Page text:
My dear wife recently gave birth to our daughter Mushka on July 23, bringing another blessing into our family and into the world. In honor of this joyous occasion, allow me to share some thoughts on the significance of having a child.
Judaism places a unique focus on having children and raising them to be upstanding members of society. There’s even a unique Yiddish word—nachas—that describes the deep satisfaction parents feel when they are finally able to enjoy the fruit of their years of toil in bringing up their children.
Nachas is how I would describe, as well, the feeling of holding my daughter for the first time. It’s an experience that is at once totally commonplace in every faith and culture—after all, each of us was born—and at the same time, an experience that is totally unique to each parent.
Perhaps more than at any other moment in my life, I have felt blessed when welcoming new life into this world.
The blessing a child brings to the world is not dependent on what they accomplish. And that is reflected in how everyone perceives a baby. When it comes to grown-ups, our opinion of them depends on what they have or haven’t done, how they look, how much they earn.
Not so when it comes to babies. A baby doesn’t do much of anything at all, but everyone thinks they’re adorable all the same. There’s a certain joy a child brings merely by virtue of existing. And that has spiritual implications, too.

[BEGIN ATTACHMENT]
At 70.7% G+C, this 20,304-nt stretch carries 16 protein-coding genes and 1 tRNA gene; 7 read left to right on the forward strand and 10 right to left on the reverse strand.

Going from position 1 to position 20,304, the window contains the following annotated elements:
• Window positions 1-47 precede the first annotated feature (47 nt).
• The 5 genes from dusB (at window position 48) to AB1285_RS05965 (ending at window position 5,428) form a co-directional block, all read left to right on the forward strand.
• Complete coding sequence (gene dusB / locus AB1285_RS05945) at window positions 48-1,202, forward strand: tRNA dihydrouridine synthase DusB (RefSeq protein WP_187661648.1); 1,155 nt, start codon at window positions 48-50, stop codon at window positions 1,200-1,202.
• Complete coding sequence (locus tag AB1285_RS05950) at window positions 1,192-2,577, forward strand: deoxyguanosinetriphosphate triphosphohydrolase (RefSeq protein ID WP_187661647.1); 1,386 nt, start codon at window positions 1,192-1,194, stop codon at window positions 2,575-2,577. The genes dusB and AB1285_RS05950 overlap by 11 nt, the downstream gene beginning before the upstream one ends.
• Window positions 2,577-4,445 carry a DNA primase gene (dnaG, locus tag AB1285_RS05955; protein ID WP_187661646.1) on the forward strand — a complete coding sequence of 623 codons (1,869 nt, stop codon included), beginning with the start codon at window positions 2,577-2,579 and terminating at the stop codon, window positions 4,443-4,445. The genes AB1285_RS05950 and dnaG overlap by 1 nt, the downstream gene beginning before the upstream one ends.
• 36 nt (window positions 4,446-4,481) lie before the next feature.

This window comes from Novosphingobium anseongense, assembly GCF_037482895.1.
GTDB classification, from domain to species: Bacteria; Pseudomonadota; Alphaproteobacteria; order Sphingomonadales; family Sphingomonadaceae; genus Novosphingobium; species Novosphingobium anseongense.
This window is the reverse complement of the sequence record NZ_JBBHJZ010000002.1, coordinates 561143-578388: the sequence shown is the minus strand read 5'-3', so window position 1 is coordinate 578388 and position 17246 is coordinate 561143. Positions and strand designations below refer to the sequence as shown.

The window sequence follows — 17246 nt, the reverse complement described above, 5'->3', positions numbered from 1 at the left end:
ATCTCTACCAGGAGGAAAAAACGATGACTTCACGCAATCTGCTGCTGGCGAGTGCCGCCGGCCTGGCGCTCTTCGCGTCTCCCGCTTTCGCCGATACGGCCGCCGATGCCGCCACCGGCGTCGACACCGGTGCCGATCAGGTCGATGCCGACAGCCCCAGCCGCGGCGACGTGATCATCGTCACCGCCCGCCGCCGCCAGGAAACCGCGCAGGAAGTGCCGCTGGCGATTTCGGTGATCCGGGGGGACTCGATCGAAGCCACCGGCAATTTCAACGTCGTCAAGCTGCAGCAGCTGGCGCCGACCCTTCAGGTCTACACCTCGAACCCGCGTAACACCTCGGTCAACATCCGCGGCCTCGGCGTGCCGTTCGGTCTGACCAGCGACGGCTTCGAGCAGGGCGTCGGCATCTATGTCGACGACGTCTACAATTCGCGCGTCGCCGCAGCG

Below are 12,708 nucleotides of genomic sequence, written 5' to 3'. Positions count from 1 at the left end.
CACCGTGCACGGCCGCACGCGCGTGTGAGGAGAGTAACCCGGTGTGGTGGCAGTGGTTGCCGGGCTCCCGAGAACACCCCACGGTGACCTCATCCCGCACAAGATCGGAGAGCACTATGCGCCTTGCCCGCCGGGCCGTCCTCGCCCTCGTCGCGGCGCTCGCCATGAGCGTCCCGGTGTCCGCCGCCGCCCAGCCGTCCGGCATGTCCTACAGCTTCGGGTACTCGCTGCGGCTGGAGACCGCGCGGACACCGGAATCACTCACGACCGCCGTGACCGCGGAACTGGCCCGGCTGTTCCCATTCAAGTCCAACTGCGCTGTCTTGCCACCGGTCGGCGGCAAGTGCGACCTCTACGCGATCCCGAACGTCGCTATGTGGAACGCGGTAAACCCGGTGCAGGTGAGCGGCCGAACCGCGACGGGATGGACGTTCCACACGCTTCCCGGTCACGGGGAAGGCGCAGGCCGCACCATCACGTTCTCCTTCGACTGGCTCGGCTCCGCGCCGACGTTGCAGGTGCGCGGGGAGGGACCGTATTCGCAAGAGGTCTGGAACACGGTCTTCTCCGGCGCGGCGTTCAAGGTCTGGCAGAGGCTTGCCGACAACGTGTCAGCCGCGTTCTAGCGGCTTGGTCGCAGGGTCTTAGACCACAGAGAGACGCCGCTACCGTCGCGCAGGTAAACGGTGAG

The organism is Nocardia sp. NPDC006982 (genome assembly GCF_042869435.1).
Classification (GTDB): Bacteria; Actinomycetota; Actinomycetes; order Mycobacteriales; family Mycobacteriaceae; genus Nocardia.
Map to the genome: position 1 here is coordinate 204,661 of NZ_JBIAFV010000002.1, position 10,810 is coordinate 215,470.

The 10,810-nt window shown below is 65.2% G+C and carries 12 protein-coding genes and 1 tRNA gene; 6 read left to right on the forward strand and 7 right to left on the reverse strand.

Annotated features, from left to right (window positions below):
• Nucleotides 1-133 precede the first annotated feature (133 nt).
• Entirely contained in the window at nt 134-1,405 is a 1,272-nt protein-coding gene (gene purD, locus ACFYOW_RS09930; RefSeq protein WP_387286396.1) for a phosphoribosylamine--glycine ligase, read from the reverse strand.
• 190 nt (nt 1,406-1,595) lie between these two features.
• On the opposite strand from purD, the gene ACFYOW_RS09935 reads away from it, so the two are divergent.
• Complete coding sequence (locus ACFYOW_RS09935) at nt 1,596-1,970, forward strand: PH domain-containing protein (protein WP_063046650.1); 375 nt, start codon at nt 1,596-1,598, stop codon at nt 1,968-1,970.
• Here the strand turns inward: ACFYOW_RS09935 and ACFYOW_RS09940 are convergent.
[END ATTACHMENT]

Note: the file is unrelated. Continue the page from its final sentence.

Not only does a child bring joy and laughter (and sleep deprivation!) into the home, the child also brings new G-dly light into the world. By the very action of bringing each new life into the world, we bring down G-d’s blessing in a way it has never existed before.
The very first blessing G-d gave to Adam and Eve was to have children. “And G-d blessed them, and G-d said to them, ‘Be fruitful and multiply.’” (Gen. 1:28.) In the previous verse, we are told that G-d created human beings in His image, investing every person with infinite, Divine value. When we have a child, we are bringing another piece of the Divine down to our earth.
“Be fruitful and multiply” is not just an instruction from G-d. It is a blessing as well. A blessing for everything needed to raise a child—from financial capability to emotional wellbeing. We do our part, putting in the work to ensure the children we bring into the world are safe and well cared for, and G-d blesses our efforts with success.
The decision to have a child should be made with the recognition that every new life is a true source of joy and pride, and an infinite source of blessing for the child itself, for your family, and for the whole world. Truly, as Herbert Hoover once said, “Children are our most valuable natural resource.”
Rabbi Mendel Liberow is the director of Chabad South County Jewish Center in Morgan Hill, which offers Jewish education, outreach and social service programming for families and individuals of all ages, backgrounds and affiliations. For information, visit JewishMH.com.
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